The Government is also working on a White paper on tourism, which we will present later this year. It is 15 years since the last white paper was presented, since then, the technological development has revolutionized the sector as a whole.
Another sector profiting from the low exchange rate of our currency is the Norwegian seafood sector.
During Hanseatic times, Norwegian Stock fish was the most important commodity. And the export of seafood still is an important part of our international trade today with increasing export numbers. In 2015, we exported seafood worth of 8,3 billion Euros, to 143 different countries.
I know it is difficult to grasp such a number. So let me put it like this: Over 36 million people around the world – almost seven times more than the population of Norway – eat Norwegian fish for dinner every day!
Just like the Hanseatic League depended on the ocean to maintain their economic power, the ocean space is one of Norway's strategically most important industry areas.
Norway has access to six times more sea than land, and this gives us endless possibilities.
That is precisely why we designated sea to one of six priority areas of the Government's long-term plan for research.
To follow up, the Government is preparing an ocean strategy. The objective is to mark out the course for blue growth and new jobs.
Another world leading industry connected to the ocean, is our strong maritime industry. Last year my government presented a maritime strategy to ensure that this sector stays competitive, also in the future.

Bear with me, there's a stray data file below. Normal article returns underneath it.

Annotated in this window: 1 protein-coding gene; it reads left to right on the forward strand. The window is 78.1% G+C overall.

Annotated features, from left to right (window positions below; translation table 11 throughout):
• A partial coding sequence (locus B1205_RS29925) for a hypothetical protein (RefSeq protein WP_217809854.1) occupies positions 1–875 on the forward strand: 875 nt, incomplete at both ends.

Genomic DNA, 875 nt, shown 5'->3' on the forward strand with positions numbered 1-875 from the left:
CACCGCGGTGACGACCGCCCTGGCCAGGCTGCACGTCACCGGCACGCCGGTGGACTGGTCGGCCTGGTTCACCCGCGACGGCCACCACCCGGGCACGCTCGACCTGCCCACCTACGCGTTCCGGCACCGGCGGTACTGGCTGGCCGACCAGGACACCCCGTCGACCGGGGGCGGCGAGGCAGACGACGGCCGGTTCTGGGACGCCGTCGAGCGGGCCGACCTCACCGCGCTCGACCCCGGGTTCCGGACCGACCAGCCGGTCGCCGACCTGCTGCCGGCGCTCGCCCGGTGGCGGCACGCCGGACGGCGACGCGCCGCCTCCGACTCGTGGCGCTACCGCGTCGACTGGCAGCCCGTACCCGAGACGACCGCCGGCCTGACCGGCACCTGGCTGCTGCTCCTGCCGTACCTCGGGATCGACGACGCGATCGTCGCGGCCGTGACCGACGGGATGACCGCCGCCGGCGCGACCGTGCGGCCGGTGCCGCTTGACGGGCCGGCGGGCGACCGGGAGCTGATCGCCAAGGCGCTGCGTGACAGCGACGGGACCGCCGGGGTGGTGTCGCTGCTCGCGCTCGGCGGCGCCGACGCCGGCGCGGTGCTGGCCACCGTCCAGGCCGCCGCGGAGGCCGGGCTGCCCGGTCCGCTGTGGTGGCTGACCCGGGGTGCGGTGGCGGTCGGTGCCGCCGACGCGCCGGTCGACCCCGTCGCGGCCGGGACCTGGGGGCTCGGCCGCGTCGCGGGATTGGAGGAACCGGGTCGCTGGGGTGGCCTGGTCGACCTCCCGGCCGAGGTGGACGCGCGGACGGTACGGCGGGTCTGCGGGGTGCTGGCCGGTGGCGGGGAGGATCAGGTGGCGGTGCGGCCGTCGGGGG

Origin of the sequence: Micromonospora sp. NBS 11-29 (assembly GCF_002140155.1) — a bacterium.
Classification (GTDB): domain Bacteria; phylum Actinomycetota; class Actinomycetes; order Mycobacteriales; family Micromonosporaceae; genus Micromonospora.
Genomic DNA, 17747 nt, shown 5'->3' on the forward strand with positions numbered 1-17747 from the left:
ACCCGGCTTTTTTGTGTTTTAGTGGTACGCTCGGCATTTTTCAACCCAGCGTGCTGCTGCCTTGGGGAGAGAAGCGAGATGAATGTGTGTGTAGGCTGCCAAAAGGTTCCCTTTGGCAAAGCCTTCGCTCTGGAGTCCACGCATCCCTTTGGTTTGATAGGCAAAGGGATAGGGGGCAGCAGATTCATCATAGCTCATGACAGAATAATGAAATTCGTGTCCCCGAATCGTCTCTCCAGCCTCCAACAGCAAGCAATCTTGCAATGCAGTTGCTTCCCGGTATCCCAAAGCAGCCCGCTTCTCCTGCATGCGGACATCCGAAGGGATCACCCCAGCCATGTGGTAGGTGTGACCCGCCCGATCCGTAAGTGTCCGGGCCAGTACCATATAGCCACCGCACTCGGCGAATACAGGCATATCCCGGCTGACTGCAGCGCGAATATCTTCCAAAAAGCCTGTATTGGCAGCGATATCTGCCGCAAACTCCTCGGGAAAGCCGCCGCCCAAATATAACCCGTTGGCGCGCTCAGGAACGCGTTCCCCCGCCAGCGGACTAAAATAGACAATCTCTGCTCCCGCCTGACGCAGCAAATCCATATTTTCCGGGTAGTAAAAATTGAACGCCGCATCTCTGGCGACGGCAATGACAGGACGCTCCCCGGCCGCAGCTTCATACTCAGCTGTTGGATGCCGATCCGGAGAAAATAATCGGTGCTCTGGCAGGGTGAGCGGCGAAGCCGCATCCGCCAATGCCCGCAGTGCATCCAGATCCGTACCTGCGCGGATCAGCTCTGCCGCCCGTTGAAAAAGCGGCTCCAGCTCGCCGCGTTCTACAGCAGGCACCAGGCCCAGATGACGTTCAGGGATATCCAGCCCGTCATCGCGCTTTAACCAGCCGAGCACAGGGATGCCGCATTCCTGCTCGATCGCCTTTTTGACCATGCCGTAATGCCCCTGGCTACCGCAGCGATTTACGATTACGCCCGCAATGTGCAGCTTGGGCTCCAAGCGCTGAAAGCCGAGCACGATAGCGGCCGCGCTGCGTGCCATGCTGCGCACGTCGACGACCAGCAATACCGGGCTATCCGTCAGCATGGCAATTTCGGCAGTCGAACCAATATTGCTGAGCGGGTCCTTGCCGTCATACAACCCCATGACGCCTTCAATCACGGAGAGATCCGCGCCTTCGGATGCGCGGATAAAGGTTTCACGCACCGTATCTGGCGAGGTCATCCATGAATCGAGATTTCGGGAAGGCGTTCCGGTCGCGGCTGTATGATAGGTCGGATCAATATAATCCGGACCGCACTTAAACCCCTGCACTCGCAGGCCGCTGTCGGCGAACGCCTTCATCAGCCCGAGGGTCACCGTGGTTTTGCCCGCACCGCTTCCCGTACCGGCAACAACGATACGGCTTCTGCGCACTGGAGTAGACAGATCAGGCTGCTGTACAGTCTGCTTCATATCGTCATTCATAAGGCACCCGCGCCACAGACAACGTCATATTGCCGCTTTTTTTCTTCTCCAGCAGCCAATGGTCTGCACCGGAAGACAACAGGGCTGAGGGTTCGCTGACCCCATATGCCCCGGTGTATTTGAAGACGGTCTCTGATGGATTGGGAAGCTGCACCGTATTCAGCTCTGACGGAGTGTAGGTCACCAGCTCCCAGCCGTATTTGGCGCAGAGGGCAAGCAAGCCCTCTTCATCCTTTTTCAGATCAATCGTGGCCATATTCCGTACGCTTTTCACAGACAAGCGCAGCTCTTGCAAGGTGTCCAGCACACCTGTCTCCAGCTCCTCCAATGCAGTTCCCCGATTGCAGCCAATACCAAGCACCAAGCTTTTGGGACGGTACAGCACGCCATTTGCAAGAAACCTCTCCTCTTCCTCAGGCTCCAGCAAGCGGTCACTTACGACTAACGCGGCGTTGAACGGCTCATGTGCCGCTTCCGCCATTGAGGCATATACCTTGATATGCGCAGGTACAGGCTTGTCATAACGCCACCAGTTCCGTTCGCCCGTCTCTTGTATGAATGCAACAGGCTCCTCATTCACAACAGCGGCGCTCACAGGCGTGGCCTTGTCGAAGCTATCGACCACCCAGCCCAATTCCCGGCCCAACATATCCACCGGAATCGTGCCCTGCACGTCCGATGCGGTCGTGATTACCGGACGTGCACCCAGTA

We are already seeing results, more and more Norwegian ships are sailing under the Norwegian flag.
The ocean industries have long traditions for developing highly advanced technology. As we now need to restructure our economy, we have to find new ways of using this technology.
A great example is Salmar, applying technology from the offshore sector to aquaculture.
Transferring our knowledge and competitive advantages to other sectors such as this, is something we want to see more of in the years ahead.
Looking to the past as the future, the Hanseatic League built its wealth on trade. There is no doubt that trade and internationalization are equally important for the Norwegian industry and economy.
And this time it goes far beyond exporting stock fish. Our export make up almost 40 percent of our GDP. This is an important part of our value creation.
Long before there was anything like modern
trade institutions, or even nation states – we had the Hanseatic League.
Since then trade has been the backbone of both peace and prosperity.
That is why we must look to our past in an ever-changing world.
We must do our best to tackle the challenges ahead of us. At the same time, we must embrace the opportunities that the changes offer for Norway and Hordaland.
Our important Hanseatic legacy can offer many possibilities in the future. We will do our outmost to ensure that Europe will enjoy our resources from the sea and for us to take part in the markets across the sea.
Let the Hanseatic spirit of cooperation inspire you to see new opportunities at this seminar.
I wish you the best of luck!
Thank you for your attention!